JpGU-AGU Joint Meeting 2020

Presentation information

[E] Oral

S (Solid Earth Sciences ) » S-EM Earth's Electromagnetism

[S-EM18] Paleomagnetism and rock magnetism applied to solving geological and geophysical problems

convener:Martin Chadima(Institute of Geology of the Czech Academy of Sciences), Balazs Bradak(University of Burgos, Spain), Daniel Pastor-Galan(Center for North East Asian Studies, Tohoku University), Myriam Annie Claire Kars(Center for Advanced Marine Core Research)

[SEM18-03] Paleomagnetic study of Holocene lava flow age at Nakadake volcano in Aso caldera, Kyushu Japan: Contribution to establish the Eruption history

*Chisato Anai1, Nobutatsu Mochizuki2, Yasuo Miyabuchi3, Mitsuru Utsugi1, Hidetoshi Shibuya2, Takahiro Ohkura1 (1.Aso Volcanological Laboratory, Institute for Geothermal Sciences, Graduate School of Science, Kyoto University, 2.Earth and Environmental Science, Division of Natural Science, Faculty of Advanced Science and Technology, Kumamoto University, 3.Center for Water Cycle, Marine Environment and Disaster Management, Kumamoto University)

Keywords:paleomagnetic secular variation curve, Aso Nakadake

Nakadake volcano, which is the only active central cone inside the Aso caldera (Kyushu), is one of the most active volcanoes in Japan. It became active from ca. 22-21 ka, and has formed an old edifice (22-21 ka), a young edifice (around 5 ka) and a still younger pyroclastic cone (until present). The lava flows from the young edifice spread on the flank of the cone several times around 5 ka. These lava flows have been used to reconstruct the eruptive history of Nakadake volcano at those ages, but the chemical composition and lithology of these lavas cannot be used to distinguish each other because of their similarity, so that it is actually very difficult to establish the stratigraphy of those volcanic activities. A paleomagnetic study should contribute for the case because a paleo secular variation (PSV) record is high resolution age detector. Lava units may be distinguished by PSV, if they are separated more than about 50 years. Thus, we try a paleomagnetic study of these lava flows to unravel the correlation of those lava flows. This study is expected to contribute not only to the volcanology and volcanic geology but also to the disaster prevention and disaster risk reduction.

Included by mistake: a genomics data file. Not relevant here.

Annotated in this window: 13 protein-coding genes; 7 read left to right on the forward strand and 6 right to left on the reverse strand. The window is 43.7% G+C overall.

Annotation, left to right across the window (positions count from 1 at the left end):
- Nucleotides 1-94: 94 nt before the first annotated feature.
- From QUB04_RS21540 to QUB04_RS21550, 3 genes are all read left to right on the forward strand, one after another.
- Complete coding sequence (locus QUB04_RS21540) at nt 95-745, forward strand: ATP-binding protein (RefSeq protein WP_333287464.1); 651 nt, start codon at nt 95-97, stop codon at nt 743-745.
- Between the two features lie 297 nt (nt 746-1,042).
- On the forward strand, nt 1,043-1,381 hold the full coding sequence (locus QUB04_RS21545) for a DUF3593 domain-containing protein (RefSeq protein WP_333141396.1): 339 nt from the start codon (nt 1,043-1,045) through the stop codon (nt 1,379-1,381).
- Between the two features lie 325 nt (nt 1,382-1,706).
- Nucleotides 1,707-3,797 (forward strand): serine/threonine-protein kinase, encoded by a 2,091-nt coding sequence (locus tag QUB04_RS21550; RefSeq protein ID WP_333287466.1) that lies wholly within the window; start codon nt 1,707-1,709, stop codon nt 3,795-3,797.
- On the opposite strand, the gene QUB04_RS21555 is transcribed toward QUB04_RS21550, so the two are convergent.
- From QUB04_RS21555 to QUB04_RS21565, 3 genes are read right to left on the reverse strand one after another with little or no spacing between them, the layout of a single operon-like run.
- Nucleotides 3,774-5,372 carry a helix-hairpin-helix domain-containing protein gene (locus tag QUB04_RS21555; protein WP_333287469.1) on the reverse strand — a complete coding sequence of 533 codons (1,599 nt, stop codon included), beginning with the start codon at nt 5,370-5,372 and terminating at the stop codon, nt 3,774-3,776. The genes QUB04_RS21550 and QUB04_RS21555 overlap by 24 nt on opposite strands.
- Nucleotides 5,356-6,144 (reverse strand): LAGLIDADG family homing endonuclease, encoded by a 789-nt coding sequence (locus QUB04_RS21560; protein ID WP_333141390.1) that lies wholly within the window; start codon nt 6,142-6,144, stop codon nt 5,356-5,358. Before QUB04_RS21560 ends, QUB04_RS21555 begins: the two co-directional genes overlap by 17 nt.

The samples collected form 14 lava flows and 6 agglutinates layers (welded scoria-fall deposits) were used for paleomagnetic and rock-magnetic measurements. These samples, from visual inspection, seemed to be influenced chemical alteration of their surface by sulfides of volcanic gas. To check the effect of the chemical alternation on the lavas and agglutinates, thermomagnetic analyses were made on chip samples from the top (surface of rock) and bottom (inside of rock) of the collected paleomagnetic cores. The thermomagnetic analyses indicate that the core top and bottom are approximately the same, in spite of different color, and the carrier of magnetization of each core is either titanium rich (x is about 0.6) or poor (x is about 0.1 to 0.2) titanomagnetites. The natural remanent magnetization of each sample shows a simple, single vector component in alternating field demagnetization experiments, which well defines the primary component. Site mean directions can be categorized into three different direction groups. These data suggest that the eruption producing lava flows and/or agglutinates occurred at three different ages. Furthermore, the paleomagnetic directions of two groups are not consistent with the directions of the eruptive ages of Nakadake young edifice assigned from the present stratigraphy. Comparing these directions with the paleomagnetic secular variation curve which drew from basaltic volcanoes in Aso central cones, these direction ages assigned to the age around 5 ka, 4.5ka, 3.5 ka, respectively.